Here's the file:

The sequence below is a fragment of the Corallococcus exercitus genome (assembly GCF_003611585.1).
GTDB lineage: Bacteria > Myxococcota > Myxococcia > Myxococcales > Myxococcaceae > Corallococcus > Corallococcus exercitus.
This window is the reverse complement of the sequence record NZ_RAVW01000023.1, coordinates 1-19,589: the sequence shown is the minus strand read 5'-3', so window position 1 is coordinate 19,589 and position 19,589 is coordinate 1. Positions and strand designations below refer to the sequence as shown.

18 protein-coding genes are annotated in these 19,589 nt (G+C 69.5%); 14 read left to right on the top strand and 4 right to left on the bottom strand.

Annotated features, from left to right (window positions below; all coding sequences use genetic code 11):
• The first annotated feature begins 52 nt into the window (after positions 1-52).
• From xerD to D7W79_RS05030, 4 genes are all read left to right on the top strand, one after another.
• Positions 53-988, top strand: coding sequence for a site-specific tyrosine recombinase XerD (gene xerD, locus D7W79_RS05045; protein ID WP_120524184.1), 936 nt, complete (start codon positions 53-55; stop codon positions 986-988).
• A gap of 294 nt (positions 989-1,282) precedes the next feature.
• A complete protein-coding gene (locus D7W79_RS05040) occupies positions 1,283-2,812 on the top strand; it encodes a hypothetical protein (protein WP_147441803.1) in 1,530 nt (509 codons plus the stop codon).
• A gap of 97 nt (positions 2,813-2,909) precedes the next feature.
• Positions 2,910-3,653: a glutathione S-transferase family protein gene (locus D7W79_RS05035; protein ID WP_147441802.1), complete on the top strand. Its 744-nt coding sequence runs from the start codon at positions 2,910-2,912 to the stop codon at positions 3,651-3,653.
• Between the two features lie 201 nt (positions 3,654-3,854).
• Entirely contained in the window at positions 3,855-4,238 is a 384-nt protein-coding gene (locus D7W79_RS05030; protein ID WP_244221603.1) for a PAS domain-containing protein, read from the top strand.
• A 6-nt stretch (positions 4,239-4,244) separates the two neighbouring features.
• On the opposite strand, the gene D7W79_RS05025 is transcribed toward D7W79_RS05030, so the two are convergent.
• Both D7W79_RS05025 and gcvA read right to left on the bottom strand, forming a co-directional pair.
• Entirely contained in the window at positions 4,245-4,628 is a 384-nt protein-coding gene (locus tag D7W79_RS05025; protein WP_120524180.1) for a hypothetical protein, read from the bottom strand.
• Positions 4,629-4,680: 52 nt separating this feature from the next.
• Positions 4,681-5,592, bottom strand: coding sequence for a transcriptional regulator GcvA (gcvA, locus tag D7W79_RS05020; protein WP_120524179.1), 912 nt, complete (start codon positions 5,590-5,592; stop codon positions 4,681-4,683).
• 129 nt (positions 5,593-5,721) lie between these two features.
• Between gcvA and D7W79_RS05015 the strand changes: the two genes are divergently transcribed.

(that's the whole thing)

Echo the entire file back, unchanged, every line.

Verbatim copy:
The sequence below is a fragment of the Corallococcus exercitus genome (assembly GCF_003611585.1).
GTDB lineage: Bacteria > Myxococcota > Myxococcia > Myxococcales > Myxococcaceae > Corallococcus > Corallococcus exercitus.
This window is the reverse complement of the sequence record NZ_RAVW01000023.1, coordinates 1-19,589: the sequence shown is the minus strand read 5'-3', so window position 1 is coordinate 19,589 and position 19,589 is coordinate 1. Positions and strand designations below refer to the sequence as shown.

18 protein-coding genes are annotated in these 19,589 nt (G+C 69.5%); 14 read left to right on the top strand and 4 right to left on the bottom strand.

Annotated features, from left to right (window positions below; all coding sequences use genetic code 11):
• The first annotated feature begins 52 nt into the window (after positions 1-52).
• From xerD to D7W79_RS05030, 4 genes are all read left to right on the top strand, one after another.
• Positions 53-988, top strand: coding sequence for a site-specific tyrosine recombinase XerD (gene xerD, locus D7W79_RS05045; protein ID WP_120524184.1), 936 nt, complete (start codon positions 53-55; stop codon positions 986-988).
• A gap of 294 nt (positions 989-1,282) precedes the next feature.
• A complete protein-coding gene (locus D7W79_RS05040) occupies positions 1,283-2,812 on the top strand; it encodes a hypothetical protein (protein WP_147441803.1) in 1,530 nt (509 codons plus the stop codon).
• A gap of 97 nt (positions 2,813-2,909) precedes the next feature.
• Positions 2,910-3,653: a glutathione S-transferase family protein gene (locus D7W79_RS05035; protein ID WP_147441802.1), complete on the top strand. Its 744-nt coding sequence runs from the start codon at positions 2,910-2,912 to the stop codon at positions 3,651-3,653.
• Between the two features lie 201 nt (positions 3,654-3,854).
• Entirely contained in the window at positions 3,855-4,238 is a 384-nt protein-coding gene (locus D7W79_RS05030; protein ID WP_244221603.1) for a PAS domain-containing protein, read from the top strand.
• A 6-nt stretch (positions 4,239-4,244) separates the two neighbouring features.
• On the opposite strand, the gene D7W79_RS05025 is transcribed toward D7W79_RS05030, so the two are convergent.
• Both D7W79_RS05025 and gcvA read right to left on the bottom strand, forming a co-directional pair.
• Entirely contained in the window at positions 4,245-4,628 is a 384-nt protein-coding gene (locus tag D7W79_RS05025; protein WP_120524180.1) for a hypothetical protein, read from the bottom strand.
• Positions 4,629-4,680: 52 nt separating this feature from the next.
• Positions 4,681-5,592, bottom strand: coding sequence for a transcriptional regulator GcvA (gcvA, locus tag D7W79_RS05020; protein WP_120524179.1), 912 nt, complete (start codon positions 5,590-5,592; stop codon positions 4,681-4,683).
• 129 nt (positions 5,593-5,721) lie between these two features.
• Between gcvA and D7W79_RS05015 the strand changes: the two genes are divergently transcribed.